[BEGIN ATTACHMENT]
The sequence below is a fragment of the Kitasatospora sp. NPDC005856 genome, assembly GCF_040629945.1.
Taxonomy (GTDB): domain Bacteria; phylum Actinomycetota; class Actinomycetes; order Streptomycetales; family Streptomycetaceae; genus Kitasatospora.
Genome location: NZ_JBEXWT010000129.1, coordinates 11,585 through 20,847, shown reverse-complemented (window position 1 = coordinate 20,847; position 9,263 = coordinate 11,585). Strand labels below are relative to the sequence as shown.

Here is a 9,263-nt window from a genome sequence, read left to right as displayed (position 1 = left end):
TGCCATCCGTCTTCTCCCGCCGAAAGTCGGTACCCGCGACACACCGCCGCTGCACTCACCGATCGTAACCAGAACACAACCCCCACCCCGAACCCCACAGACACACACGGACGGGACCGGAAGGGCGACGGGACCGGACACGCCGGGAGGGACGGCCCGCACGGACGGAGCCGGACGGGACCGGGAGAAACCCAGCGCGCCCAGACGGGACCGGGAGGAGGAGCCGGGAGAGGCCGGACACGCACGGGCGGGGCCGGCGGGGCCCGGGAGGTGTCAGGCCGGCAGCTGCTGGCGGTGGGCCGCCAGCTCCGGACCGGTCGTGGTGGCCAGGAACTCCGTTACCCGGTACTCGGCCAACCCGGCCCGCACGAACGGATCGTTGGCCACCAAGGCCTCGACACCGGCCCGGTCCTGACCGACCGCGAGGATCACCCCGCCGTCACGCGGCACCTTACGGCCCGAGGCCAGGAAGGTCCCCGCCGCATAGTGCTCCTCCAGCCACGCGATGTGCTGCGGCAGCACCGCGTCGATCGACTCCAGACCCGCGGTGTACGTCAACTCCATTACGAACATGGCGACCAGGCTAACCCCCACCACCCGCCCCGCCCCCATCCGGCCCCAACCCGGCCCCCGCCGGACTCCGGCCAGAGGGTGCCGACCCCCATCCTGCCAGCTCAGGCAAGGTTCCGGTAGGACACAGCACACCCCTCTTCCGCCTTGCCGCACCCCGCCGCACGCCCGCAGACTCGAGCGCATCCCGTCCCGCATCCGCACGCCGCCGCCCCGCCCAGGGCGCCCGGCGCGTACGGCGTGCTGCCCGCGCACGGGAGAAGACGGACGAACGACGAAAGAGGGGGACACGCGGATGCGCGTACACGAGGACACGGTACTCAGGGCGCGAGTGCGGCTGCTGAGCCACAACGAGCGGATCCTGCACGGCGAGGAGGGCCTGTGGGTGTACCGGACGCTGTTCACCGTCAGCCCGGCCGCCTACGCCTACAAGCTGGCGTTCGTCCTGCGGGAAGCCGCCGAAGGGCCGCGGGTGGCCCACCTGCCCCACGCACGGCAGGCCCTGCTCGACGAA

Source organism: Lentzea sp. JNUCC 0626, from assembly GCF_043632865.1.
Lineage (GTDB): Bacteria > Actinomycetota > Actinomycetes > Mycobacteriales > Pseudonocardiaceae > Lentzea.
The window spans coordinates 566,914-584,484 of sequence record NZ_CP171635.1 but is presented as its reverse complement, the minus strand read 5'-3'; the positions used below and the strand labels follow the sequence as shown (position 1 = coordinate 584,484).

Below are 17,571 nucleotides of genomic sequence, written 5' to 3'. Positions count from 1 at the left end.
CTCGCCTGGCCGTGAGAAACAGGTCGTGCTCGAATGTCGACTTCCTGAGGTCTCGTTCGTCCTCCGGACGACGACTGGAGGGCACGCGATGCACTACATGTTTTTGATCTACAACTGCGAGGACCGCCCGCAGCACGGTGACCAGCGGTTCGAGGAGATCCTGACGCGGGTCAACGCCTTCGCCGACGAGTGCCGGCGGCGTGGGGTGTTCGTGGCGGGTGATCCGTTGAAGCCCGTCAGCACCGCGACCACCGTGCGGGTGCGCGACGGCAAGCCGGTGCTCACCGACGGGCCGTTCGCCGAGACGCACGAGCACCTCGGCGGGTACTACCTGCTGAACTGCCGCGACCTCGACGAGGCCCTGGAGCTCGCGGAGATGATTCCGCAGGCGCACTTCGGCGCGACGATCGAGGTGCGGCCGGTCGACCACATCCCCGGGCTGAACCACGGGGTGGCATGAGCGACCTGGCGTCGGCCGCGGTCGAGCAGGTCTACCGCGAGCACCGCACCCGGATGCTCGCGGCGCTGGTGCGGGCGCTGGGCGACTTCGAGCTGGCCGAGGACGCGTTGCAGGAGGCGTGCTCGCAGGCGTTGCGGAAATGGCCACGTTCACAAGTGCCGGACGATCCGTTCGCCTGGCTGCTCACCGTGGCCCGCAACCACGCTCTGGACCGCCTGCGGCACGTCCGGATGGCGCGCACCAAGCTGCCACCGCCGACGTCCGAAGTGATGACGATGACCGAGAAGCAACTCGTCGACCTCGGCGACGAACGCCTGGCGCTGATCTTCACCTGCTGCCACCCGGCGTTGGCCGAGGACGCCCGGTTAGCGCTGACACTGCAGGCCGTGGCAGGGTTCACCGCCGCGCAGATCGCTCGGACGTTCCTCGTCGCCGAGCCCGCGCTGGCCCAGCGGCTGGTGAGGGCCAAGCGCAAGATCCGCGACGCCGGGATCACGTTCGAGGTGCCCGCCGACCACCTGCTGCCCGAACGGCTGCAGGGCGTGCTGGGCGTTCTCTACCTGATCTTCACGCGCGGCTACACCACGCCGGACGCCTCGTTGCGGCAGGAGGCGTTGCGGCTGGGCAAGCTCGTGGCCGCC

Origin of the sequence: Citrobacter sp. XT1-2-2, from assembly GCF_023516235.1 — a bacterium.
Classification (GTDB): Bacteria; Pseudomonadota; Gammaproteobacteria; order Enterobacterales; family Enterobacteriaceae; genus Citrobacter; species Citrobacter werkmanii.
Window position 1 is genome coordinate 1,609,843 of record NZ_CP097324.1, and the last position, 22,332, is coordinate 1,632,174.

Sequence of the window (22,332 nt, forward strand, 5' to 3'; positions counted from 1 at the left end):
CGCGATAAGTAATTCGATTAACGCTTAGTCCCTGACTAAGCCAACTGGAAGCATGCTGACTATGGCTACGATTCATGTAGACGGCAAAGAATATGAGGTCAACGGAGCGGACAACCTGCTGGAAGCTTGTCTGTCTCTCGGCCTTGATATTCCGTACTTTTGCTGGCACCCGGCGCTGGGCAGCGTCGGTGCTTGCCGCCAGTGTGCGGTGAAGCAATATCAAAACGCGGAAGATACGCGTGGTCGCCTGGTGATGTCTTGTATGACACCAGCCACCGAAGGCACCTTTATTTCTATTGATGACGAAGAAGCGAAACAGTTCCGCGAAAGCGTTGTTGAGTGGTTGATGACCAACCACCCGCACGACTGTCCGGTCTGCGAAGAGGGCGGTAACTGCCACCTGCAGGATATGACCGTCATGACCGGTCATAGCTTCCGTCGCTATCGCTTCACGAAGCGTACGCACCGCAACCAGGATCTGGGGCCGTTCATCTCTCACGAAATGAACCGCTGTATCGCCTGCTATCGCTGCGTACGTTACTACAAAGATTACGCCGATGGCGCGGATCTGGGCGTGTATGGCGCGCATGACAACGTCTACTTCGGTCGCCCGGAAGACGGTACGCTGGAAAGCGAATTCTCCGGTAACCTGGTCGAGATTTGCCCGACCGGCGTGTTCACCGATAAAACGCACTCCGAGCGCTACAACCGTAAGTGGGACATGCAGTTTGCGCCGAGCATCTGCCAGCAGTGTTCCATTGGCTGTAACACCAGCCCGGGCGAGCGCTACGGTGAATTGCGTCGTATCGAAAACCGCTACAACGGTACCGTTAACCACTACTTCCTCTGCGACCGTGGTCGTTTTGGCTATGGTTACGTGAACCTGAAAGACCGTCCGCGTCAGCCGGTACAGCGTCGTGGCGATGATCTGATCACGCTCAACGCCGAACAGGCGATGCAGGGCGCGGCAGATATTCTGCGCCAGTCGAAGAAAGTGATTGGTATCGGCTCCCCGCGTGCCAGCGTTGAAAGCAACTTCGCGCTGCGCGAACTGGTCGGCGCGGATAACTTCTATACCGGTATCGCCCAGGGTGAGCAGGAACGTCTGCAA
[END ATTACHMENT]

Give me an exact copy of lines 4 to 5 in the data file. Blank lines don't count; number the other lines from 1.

Here is a 9,263-nt window from a genome sequence, read left to right as displayed (position 1 = left end):
TGCCATCCGTCTTCTCCCGCCGAAAGTCGGTACCCGCGACACACCGCCGCTGCACTCACCGATCGTAACCAGAACACAACCCCCACCCCGAACCCCACAGACACACACGGACGGGACCGGAAGGGCGACGGGACCGGACACGCCGGGAGGGACGGCCCGCACGGACGGAGCCGGACGGGACCGGGAGAAACCCAGCGCGCCCAGACGGGACCGGGAGGAGGAGCCGGGAGAGGCCGGACACGCACGGGCGGGGCCGGCGGGGCCCGGGAGGTGTCAGGCCGGCAGCTGCTGGCGGTGGGCCGCCAGCTCCGGACCGGTCGTGGTGGCCAGGAACTCCGTTACCCGGTACTCGGCCAACCCGGCCCGCACGAACGGATCGTTGGCCACCAAGGCCTCGACACCGGCCCGGTCCTGACCGACCGCGAGGATCACCCCGCCGTCACGCGGCACCTTACGGCCCGAGGCCAGGAAGGTCCCCGCCGCATAGTGCTCCTCCAGCCACGCGATGTGCTGCGGCAGCACCGCGTCGATCGACTCCAGACCCGCGGTGTACGTCAACTCCATTACGAACATGGCGACCAGGCTAACCCCCACCACCCGCCCCGCCCCCATCCGGCCCCAACCCGGCCCCCGCCGGACTCCGGCCAGAGGGTGCCGACCCCCATCCTGCCAGCTCAGGCAAGGTTCCGGTAGGACACAGCACACCCCTCTTCCGCCTTGCCGCACCCCGCCGCACGCCCGCAGACTCGAGCGCATCCCGTCCCGCATCCGCACGCCGCCGCCCCGCCCAGGGCGCCCGGCGCGTACGGCGTGCTGCCCGCGCACGGGAGAAGACGGACGAACGACGAAAGAGGGGGACACGCGGATGCGCGTACACGAGGACACGGTACTCAGGGCGCGAGTGCGGCTGCTGAGCCACAACGAGCGGATCCTGCACGGCGAGGAGGGCCTGTGGGTGTACCGGACGCTGTTCACCGTCAGCCCGGCCGCCTACGCCTACAAGCTGGCGTTCGTCCTGCGGGAAGCCGCCGAAGGGCCGCGGGTGGCCCACCTGCCCCACGCACGGCAGGCCCTGCTCGACGAA